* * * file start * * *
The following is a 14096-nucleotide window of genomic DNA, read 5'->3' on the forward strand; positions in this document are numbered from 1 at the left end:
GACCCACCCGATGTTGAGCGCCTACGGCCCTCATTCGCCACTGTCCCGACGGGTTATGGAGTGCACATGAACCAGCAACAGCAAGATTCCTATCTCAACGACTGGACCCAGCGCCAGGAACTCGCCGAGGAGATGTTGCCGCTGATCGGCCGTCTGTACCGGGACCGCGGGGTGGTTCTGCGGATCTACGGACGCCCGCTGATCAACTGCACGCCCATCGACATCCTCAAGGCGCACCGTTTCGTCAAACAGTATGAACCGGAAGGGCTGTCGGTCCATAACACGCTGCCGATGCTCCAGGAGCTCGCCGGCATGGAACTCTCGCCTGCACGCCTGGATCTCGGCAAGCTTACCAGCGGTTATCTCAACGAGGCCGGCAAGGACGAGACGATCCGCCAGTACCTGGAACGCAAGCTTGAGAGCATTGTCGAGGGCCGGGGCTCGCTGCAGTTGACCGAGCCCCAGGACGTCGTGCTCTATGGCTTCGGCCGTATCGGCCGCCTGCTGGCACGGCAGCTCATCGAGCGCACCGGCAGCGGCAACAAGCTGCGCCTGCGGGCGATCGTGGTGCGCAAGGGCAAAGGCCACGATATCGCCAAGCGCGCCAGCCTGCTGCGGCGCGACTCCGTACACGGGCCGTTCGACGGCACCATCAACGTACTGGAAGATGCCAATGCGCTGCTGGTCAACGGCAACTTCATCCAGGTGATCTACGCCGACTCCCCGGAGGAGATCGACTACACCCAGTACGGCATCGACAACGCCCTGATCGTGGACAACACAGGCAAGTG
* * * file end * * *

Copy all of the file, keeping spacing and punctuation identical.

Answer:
The following is a 14096-nucleotide window of genomic DNA, read 5'->3' on the forward strand; positions in this document are numbered from 1 at the left end:
GACCCACCCGATGTTGAGCGCCTACGGCCCTCATTCGCCACTGTCCCGACGGGTTATGGAGTGCACATGAACCAGCAACAGCAAGATTCCTATCTCAACGACTGGACCCAGCGCCAGGAACTCGCCGAGGAGATGTTGCCGCTGATCGGCCGTCTGTACCGGGACCGCGGGGTGGTTCTGCGGATCTACGGACGCCCGCTGATCAACTGCACGCCCATCGACATCCTCAAGGCGCACCGTTTCGTCAAACAGTATGAACCGGAAGGGCTGTCGGTCCATAACACGCTGCCGATGCTCCAGGAGCTCGCCGGCATGGAACTCTCGCCTGCACGCCTGGATCTCGGCAAGCTTACCAGCGGTTATCTCAACGAGGCCGGCAAGGACGAGACGATCCGCCAGTACCTGGAACGCAAGCTTGAGAGCATTGTCGAGGGCCGGGGCTCGCTGCAGTTGACCGAGCCCCAGGACGTCGTGCTCTATGGCTTCGGCCGTATCGGCCGCCTGCTGGCACGGCAGCTCATCGAGCGCACCGGCAGCGGCAACAAGCTGCGCCTGCGGGCGATCGTGGTGCGCAAGGGCAAAGGCCACGATATCGCCAAGCGCGCCAGCCTGCTGCGGCGCGACTCCGTACACGGGCCGTTCGACGGCACCATCAACGTACTGGAAGATGCCAATGCGCTGCTGGTCAACGGCAACTTCATCCAGGTGATCTACGCCGACTCCCCGGAGGAGATCGACTACACCCAGTACGGCATCGACAACGCCCTGATCGTGGACAACACAGGCAAGTG